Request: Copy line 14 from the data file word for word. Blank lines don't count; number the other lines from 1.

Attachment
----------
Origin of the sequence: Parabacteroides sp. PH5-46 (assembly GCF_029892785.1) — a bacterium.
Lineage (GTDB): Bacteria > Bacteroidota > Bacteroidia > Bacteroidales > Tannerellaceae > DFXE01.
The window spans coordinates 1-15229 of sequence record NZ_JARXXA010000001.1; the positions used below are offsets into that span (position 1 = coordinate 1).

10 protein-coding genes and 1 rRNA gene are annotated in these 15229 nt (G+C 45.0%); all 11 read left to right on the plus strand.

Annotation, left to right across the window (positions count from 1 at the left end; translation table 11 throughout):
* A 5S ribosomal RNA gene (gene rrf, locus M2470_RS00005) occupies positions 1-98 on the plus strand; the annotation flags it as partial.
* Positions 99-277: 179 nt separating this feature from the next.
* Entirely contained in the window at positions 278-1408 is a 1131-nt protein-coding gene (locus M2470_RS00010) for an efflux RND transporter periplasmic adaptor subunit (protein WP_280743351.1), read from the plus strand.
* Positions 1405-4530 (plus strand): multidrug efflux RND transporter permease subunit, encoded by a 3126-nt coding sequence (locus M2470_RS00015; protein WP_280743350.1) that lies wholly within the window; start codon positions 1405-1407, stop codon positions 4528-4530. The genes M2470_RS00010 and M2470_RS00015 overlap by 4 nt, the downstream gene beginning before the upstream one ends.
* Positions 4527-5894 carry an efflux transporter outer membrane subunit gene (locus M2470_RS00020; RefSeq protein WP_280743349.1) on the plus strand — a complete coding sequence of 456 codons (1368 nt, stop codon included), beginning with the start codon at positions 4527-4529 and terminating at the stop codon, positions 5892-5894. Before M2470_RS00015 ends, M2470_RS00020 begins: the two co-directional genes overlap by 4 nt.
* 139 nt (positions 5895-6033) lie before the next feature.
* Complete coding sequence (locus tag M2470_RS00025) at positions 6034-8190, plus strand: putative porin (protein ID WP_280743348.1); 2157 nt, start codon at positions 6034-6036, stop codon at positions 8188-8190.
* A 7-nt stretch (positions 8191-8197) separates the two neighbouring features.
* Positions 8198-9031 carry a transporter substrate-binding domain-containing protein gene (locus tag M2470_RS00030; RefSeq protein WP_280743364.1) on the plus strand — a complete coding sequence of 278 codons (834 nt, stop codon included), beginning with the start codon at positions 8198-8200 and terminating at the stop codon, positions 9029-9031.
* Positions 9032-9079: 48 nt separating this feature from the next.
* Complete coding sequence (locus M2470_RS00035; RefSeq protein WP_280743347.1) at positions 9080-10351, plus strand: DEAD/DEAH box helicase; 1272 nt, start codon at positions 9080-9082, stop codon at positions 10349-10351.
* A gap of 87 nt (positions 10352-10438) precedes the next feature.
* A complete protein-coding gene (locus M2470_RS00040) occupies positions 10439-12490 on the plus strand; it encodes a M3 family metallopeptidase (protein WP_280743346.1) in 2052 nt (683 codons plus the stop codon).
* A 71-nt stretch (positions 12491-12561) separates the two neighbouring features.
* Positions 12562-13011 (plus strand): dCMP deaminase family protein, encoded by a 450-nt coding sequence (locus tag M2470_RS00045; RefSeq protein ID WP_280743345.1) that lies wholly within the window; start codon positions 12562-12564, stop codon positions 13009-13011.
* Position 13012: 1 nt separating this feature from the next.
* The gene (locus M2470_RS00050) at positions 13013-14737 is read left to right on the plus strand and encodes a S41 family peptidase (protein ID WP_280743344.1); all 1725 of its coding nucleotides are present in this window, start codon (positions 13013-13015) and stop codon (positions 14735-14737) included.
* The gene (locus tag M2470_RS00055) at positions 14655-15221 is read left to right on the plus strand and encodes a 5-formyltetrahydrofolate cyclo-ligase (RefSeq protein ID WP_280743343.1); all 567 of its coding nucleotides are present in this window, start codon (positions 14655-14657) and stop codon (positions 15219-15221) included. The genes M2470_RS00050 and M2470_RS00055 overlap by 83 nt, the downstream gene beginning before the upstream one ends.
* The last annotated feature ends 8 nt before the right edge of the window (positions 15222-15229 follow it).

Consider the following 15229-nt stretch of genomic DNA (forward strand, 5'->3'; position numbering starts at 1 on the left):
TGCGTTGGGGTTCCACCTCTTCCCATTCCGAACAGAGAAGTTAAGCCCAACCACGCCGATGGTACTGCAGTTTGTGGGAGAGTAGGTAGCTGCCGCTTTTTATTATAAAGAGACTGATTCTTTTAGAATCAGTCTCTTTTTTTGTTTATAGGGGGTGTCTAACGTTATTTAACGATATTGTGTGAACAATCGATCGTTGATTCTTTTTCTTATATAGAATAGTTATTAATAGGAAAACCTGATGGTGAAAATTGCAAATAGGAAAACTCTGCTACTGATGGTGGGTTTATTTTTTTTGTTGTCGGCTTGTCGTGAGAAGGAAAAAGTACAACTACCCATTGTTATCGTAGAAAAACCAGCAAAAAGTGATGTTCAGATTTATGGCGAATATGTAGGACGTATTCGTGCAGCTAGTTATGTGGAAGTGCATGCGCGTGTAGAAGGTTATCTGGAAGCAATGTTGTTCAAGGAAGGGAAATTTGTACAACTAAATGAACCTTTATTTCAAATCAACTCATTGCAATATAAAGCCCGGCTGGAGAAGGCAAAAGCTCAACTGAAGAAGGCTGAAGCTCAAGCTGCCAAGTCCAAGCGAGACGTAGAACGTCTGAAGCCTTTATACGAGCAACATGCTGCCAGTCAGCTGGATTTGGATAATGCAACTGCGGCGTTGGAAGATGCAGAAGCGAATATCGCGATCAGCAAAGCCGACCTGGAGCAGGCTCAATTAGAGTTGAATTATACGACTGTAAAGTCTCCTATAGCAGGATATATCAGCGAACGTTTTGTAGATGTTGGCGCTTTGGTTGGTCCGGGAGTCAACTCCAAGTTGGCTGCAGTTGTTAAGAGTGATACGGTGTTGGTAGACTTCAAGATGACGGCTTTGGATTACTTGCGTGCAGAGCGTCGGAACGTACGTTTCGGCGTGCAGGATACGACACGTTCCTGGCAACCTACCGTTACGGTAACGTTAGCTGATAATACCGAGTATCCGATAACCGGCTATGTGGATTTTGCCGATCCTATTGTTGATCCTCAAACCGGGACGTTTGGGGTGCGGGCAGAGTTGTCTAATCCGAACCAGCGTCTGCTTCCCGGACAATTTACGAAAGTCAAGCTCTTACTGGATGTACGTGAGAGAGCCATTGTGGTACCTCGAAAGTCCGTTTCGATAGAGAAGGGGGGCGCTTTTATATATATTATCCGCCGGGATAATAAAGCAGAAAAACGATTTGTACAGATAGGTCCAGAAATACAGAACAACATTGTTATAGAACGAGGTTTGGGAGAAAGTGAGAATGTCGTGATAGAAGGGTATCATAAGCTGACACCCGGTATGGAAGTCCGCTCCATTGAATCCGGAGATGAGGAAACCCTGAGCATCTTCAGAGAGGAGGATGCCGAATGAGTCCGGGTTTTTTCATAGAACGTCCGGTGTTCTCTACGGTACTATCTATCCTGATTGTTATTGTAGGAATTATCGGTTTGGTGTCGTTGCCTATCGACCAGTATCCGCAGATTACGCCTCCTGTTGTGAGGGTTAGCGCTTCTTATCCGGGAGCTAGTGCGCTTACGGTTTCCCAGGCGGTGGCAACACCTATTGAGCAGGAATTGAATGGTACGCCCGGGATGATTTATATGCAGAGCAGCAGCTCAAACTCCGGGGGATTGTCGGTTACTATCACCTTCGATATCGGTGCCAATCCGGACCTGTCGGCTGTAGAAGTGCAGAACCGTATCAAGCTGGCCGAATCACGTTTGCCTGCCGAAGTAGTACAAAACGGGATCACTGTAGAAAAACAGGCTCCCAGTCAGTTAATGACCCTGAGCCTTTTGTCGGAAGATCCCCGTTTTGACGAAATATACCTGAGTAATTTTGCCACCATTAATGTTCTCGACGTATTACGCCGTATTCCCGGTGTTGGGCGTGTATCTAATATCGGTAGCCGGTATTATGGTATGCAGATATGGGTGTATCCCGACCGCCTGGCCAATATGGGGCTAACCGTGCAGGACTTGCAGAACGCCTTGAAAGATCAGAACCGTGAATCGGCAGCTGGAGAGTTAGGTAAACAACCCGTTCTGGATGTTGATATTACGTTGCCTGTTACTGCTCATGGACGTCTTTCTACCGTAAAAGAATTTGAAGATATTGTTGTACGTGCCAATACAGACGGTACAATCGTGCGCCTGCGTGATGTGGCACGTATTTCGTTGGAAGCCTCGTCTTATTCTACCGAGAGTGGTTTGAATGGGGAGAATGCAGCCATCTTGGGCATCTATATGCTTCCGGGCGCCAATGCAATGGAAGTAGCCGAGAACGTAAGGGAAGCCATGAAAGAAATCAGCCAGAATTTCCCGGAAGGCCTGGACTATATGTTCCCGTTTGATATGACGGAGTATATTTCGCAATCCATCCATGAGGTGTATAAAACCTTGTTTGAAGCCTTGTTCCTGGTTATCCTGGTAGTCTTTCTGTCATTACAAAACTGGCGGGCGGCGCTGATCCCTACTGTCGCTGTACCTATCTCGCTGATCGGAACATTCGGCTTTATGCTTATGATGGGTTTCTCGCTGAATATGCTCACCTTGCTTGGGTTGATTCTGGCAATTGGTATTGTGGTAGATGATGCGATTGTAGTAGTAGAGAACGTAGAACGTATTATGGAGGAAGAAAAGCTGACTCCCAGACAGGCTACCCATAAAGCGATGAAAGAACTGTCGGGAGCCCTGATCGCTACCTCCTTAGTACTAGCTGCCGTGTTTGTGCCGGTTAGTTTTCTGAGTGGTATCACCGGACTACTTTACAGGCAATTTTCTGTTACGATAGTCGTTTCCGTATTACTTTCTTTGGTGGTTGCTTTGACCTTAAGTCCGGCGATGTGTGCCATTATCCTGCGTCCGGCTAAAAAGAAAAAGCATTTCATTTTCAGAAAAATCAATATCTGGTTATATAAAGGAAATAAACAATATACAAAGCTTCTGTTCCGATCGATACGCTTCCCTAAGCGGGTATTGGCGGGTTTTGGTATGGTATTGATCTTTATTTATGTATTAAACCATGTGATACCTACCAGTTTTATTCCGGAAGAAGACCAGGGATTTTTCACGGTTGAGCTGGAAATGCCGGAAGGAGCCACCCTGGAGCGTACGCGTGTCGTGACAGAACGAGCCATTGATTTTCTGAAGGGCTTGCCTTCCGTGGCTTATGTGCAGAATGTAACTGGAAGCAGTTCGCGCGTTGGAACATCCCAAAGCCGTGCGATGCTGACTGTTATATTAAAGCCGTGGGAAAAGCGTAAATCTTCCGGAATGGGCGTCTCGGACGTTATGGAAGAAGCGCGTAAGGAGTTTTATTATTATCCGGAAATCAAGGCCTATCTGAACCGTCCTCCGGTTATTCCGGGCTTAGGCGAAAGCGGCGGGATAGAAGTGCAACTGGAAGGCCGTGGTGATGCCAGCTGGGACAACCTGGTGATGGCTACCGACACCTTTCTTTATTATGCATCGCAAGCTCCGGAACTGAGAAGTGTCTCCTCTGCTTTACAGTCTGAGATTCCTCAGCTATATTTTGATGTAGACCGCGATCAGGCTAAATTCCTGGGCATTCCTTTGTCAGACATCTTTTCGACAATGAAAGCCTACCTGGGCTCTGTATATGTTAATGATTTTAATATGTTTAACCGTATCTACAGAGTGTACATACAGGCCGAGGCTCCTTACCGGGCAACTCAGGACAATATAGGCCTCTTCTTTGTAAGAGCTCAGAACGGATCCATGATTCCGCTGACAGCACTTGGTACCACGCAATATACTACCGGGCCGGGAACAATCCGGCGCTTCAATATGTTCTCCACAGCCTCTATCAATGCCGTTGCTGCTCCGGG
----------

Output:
* Positions 8198-9031 carry a transporter substrate-binding domain-containing protein gene (locus tag M2470_RS00030; RefSeq protein WP_280743364.1) on the plus strand — a complete coding sequence of 278 codons (834 nt, stop codon included), beginning with the start codon at positions 8198-8200 and terminating at the stop codon, positions 9029-9031.